And now God is laughing at me.
Boy is not what you'd call a stellar eater. Though his noggin measures in the 80th percentile for his age, and his height is squarely in the 55th, his weight is only ever in the 20th percentile or so. If you don't have kids, you're like, "Sounds like one melon-headed skinny kid." Not exactly, though I DO think he walks like he's top-heavy. If you DO have kids, you know what I'm saying when I admit that I obsess about these numbers in ways that are probably far from healthy. Technically, I know he's not only FINE, but thriving. He's an active, inquisitive, happy and bright little boy, and I just tell people who comment on his lean physique that he's "built for speed." But sometimes those well-meaning people out there will use words like "I'm CONCERNED about his weight" or "Do you think he's getting ENOUGH to eat?" or "He's looking a little SCRAWNY."
Argh, to say the least.
If you were able to map out my daily mental energy commitments, you'd see that the breakdown goes something like this:
- Encouraging boy's healthy independent sleeping habits: 30%
- Preparing healthy, delicious meals of decent variety and getting boy to eat them: 45%
- Providing stimulating play opportunities for boy: 25%
- Creating an environment that will nurture boy's spirituality and character: 50%
- Taking care of the house: 20%
- Taking care of husband: 25% (luckily for me he's extremely self-reliant and capable)
- Taking care of myself: Whatever's left when everything else is done (but that's another post)
(And if you're puzzled by the math, remember that mothers grow additional brain capacity once their children arrive. So of COURSE it adds up to more than 100%.)
One of the reasons I'm reluctant to let anyone else feed boy is because the task is a lot like opening a combination lock -- you have to twist and turn everything JUST RIGHT to get it to work. A typical lunch looks like this:
- I prepare a plate that contains 1) a sippy cup of cold, fresh water, 2) a moistened paper towel for clean-up, 3) a bowl containing boy's main entree, usually a mixture of two veggies and some meat, 4) two to three Gerber's baby food meat sticks, which he actually likes, 5) some other pre-approved food item for a change of texture (such as bits of string cheese, iron-fortified Cheerios, low sodium Goldfish crackers, chunks of ripe banana, etc.). I set this plate down near boy's high chair.
- I then assemble a collection of food-safe (read: non-stainable) toys and place them within easy reach of the high chair. For me, not boy -- these will be doled out throughout the meal to keep and maintain his interest in the act of eating.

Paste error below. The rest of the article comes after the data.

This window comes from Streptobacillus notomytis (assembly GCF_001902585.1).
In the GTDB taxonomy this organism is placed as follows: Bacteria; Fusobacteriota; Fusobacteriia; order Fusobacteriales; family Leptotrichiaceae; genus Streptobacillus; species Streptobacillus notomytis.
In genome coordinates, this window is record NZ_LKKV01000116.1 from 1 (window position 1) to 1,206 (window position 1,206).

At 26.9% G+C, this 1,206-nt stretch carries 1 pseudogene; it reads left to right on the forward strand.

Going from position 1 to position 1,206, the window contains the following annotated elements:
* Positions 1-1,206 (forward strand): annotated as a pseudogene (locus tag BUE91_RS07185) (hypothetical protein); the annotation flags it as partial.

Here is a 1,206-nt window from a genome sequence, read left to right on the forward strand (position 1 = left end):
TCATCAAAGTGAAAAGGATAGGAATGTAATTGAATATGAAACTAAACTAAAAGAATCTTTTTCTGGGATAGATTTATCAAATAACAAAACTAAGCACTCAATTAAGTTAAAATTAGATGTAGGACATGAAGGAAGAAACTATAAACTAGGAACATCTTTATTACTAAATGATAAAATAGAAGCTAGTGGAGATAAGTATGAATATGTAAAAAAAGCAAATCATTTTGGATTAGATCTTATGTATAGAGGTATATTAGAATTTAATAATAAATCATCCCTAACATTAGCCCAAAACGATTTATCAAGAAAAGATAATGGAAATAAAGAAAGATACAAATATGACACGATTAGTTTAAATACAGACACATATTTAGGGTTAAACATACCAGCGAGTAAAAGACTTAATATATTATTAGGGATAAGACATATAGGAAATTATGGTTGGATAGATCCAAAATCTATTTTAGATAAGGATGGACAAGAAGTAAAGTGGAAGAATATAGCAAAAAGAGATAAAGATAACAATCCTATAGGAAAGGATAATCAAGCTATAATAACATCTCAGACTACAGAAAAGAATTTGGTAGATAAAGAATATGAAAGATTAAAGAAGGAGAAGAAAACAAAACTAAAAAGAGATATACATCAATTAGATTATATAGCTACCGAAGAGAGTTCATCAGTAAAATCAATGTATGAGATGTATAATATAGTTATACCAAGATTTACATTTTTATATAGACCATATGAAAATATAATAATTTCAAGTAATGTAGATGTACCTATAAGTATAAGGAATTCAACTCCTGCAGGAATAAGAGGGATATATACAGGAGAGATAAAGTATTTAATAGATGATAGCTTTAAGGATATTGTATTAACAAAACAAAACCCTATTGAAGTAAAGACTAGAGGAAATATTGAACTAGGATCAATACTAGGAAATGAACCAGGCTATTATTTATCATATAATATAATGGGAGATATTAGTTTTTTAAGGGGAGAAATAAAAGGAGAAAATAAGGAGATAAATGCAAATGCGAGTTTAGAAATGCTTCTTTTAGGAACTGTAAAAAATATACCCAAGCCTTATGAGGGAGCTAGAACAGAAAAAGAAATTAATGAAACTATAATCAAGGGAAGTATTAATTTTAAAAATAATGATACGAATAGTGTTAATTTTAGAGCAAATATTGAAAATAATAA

- Only then do I pick up boy and maneuver him into the high chair. Fifty percent of the time, this is a struggle. He's buckled in and bibbed up. Both of us are, more than likely, already sweating.
- I prepare for the first-bite blues. For some reason, boy always acts as if the first bite of whatever I offer him is terribly offensive to him. When he sees the spoon coming toward him, he begins not only shaking his head from side to side to keep his mouth in motion, he also starts waving his hands to provide obstacles for the spoon. If I can manage to touch the spoon to his cheek, he gives up. But it's not uncommon for the first food spill of the meal to occur BEFORE he's even eaten anything.
- Having tasted the first bite (and having realized I am not, indeed, attempting to spoon-feed nuclear waste into his mouth), boy consents to accept a few bites of veggie mixture.
- Bite four or five: the first gag takes place. This calls for a change of texture. I pop in a bite of meat, a tiny button-sized morsel. This is chewed for approximately four minutes. If I'm lucky, he'll accept a bite of veggies to help wash it down.
And so we proceed. Spoon, spoon, gag. Banana. Sip of water. Spoon, spoon, spoon, gag. Meat. Chew for ever. Spoon. Gag. Water. Toys are flung, Cheerios crushed with thumbs against the high chair tray, sippy cups hurled. In between bites, gags and redirects, I also provide puppet play to entertain boy, retrieve dropped toys, wipe up food bits from him, his face, his hands, and his toys, etc.
The wiser among you are already filled with helpful suggestions. "He's not really hungry," you're thinking. "Don't let him snack between meals. Then he'll eat more readily." Huh. Tried that. The kid went all the way to dinner on just a few Goldfish crackers one day, and I still had to struggle to get him to eat. Others among you are thinking, "Of course he's not eating. Baby food is gross. Let him eat table food." Yep, good idea. Only my kid inherited my ability to gag on a chocolate chip, and without any molars, his tendency to gag is compounded by a real tactical difficulty in chewing food enough to swallow it. A handful of you think that if I made my own baby food, he'd be happy to eat it. You'd be wrong -- there's no difference in his reaction to home-made stuff versus the organic baby food I get at the store. Still others are wishing I'd stop making it a struggle and just go with the flow. And that's the path I've chosen now -- I give him plenty of variety of scenery to amuse him -- we eat not only in the high chair, but also in his Bumbo seat on the floor of the family room, surrounded by books, or we eat in his stroller while out at the mall or a restaurant or elsewhere, or I pull his high chair onto the back patio. It helps a little. I try to give him tasty new options from time to time, to vary his menu. And most of all, I try not to stress about it, or force him to eat if he's really indicating he's done or full. That's the hardest part -- dancing the fine line between encouraging a picky eater to have a necessary meal, and forcing a child to eat when it's not necessary to finish a serving, etc.
Oh, well. Chalk it up to item number 478 to second-guess myself about.
(Go hug your mother. Right now. Or call her, and tell her you love her.)